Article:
Ontario businesses worry about future of provincial economy

Cade Ryan
By Cade Ryan March 3, 2017 14:59

 

 Matt Marchand is the president and CEO of the Windsor-Essex Regional Chamber of Commerce, located at 2575 Ouelette Place. (Photo by Cade Ryan)


Matt Marchand is the president and CEO of the Windsor-Essex Regional Chamber of Commerce, located at 2575 Ouelette Place. (Photo by Cade Ryan)

By Cade Ryan

The Ontario Economic Report shows individual businesses are optimistic about their economic future but are not optimistic about the economic future of the province.

The OER comes from all of the chambers of commerce across Ontario and is led by the Toronto office. The report showed there are vulnerabilities within the economy based on the results from the Business Prosperity Index. The report also shows many factors discouraging businesses from increasing their production these factors include diminished profitability, less people working and slower market activity.

The Windsor-Essex Regional Chamber of Commerce president and CEO Matt Marchand said one of the biggest problems for Ontario businesses is a lack of skilled workers.

“Windsor-Essex estimates that we are leaving $600 million on the table every year, because of the skills gap,” said Marchand.

Another problem businesses face in Ontario is a high tax rate when it comes to healthcare. The current healthcare system is inefficient and is contributing to the financial deficit currently in Ontario according to Alfie Morgan, a professor of business administration.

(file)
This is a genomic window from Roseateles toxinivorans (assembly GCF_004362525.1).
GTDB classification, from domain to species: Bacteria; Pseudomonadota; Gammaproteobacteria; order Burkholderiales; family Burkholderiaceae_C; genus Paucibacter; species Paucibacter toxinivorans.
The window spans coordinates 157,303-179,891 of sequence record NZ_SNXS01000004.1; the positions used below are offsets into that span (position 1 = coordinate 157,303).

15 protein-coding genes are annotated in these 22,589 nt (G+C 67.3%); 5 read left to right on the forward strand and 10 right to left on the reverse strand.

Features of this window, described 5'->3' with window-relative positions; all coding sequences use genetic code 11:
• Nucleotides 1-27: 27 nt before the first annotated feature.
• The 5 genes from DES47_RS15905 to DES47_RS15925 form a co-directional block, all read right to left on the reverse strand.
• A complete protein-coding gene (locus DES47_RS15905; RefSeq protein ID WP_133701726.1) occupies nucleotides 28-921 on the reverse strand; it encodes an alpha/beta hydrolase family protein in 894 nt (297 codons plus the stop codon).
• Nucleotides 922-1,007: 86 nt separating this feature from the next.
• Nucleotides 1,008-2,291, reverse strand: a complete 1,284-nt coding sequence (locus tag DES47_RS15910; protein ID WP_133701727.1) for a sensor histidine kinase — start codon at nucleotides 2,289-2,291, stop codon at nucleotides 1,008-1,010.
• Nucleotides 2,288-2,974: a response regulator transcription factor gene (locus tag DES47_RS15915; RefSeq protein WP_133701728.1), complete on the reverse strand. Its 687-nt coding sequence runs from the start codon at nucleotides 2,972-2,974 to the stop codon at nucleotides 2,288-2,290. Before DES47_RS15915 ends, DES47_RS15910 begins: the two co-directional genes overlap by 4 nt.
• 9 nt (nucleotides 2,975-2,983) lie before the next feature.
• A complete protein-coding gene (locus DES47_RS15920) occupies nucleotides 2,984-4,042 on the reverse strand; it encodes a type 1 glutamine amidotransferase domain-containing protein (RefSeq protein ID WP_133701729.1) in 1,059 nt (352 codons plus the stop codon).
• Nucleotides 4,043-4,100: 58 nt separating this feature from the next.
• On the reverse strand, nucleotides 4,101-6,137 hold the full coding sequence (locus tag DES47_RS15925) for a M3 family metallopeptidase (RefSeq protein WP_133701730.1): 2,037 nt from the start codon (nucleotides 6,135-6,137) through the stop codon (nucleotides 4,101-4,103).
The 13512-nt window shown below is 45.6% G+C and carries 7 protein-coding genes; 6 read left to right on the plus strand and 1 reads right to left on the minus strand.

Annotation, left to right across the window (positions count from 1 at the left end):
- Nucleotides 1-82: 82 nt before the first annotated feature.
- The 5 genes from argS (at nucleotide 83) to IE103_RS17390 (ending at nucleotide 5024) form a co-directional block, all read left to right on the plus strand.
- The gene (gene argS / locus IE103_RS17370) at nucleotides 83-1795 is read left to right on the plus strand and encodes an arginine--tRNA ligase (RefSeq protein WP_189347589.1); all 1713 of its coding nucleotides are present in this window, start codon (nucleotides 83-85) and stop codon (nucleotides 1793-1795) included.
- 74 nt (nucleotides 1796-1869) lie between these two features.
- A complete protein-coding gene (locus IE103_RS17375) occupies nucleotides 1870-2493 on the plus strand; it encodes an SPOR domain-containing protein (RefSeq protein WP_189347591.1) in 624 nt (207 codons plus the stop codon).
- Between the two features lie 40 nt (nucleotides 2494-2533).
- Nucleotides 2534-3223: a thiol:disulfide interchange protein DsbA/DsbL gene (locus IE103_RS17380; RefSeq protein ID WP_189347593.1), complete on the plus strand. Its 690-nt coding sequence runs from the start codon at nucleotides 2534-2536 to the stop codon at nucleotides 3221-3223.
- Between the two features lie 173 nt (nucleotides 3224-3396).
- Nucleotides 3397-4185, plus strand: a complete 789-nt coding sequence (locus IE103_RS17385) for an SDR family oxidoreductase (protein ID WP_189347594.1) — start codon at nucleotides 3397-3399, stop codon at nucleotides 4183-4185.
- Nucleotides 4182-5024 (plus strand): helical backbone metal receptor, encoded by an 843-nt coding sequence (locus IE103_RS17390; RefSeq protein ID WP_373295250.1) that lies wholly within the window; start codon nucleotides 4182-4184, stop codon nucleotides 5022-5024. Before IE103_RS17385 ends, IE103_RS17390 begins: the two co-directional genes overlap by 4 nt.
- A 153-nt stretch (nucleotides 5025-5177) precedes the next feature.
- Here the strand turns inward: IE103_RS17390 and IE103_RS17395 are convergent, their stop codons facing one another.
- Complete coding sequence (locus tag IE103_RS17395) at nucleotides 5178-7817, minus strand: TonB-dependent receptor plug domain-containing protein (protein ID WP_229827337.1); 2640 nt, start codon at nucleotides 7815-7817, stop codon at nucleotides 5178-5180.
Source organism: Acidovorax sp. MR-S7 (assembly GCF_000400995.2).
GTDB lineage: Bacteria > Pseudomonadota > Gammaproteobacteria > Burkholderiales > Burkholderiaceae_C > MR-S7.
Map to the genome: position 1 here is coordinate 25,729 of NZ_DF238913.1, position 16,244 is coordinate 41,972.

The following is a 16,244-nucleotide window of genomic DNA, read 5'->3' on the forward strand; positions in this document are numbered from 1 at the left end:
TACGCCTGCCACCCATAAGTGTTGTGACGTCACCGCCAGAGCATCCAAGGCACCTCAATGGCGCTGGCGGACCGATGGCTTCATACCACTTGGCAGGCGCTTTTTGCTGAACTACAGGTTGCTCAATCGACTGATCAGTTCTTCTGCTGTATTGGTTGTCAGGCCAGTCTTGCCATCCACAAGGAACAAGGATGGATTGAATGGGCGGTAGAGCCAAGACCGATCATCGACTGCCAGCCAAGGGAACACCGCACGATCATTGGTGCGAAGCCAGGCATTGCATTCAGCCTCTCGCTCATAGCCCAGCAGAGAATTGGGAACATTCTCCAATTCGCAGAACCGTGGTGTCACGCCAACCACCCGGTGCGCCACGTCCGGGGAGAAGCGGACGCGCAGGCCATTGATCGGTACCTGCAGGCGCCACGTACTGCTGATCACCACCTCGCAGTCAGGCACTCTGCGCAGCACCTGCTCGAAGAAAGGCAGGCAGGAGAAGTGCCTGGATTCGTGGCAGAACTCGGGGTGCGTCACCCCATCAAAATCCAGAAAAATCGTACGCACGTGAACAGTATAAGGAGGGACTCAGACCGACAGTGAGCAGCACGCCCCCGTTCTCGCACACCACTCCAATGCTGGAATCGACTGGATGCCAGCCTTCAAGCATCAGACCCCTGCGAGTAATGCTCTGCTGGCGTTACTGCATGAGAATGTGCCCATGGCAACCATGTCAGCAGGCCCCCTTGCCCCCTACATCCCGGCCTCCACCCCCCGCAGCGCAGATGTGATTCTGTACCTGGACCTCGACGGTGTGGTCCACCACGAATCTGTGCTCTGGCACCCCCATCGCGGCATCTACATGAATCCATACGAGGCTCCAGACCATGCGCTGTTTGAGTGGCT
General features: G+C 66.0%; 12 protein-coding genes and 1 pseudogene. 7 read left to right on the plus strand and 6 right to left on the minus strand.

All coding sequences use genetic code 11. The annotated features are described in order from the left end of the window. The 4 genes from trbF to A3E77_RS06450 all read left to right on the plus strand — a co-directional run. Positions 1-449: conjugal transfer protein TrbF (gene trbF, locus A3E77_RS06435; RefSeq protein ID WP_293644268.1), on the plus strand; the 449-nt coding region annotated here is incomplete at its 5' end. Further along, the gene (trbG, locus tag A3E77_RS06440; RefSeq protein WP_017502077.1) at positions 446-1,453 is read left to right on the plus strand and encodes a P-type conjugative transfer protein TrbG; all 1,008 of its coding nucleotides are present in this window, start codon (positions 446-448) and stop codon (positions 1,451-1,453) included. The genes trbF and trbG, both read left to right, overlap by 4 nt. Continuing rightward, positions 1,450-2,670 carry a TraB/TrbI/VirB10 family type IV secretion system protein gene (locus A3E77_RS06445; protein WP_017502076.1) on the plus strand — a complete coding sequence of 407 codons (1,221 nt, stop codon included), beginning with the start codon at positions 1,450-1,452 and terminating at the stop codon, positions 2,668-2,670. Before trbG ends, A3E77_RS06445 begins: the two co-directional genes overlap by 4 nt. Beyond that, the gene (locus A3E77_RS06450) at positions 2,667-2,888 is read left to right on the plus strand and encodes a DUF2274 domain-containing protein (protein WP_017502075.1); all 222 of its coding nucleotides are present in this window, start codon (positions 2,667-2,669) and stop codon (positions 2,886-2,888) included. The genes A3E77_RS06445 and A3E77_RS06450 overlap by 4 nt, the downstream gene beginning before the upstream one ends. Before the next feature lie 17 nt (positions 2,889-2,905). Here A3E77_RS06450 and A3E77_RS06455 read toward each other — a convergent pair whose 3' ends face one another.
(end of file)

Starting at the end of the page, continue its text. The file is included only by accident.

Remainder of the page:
“If we had an efficient healthcare system, we could save a lot of money and it would create less of a burden on the taxpayers,” said Morgan.

Something else covered in the report was the cap and trade program which is a government-mandated approach to controlling pollution. It has been put off for a year at least because Canada needs to negotiate an agreement with the United States about pollution control but the U.S is not discussing the cap and trade.

If put in place correctly, these initiatives could create new opportunities to improve economic growth. If not they could create new costs for business and more debt for the province.

According to Marchand, 98 per cent of all business in Ontario are small businesses, so almost no one escapes these concerns.

 

Cade Ryan
By Cade Ryan March 3, 2017 14:59

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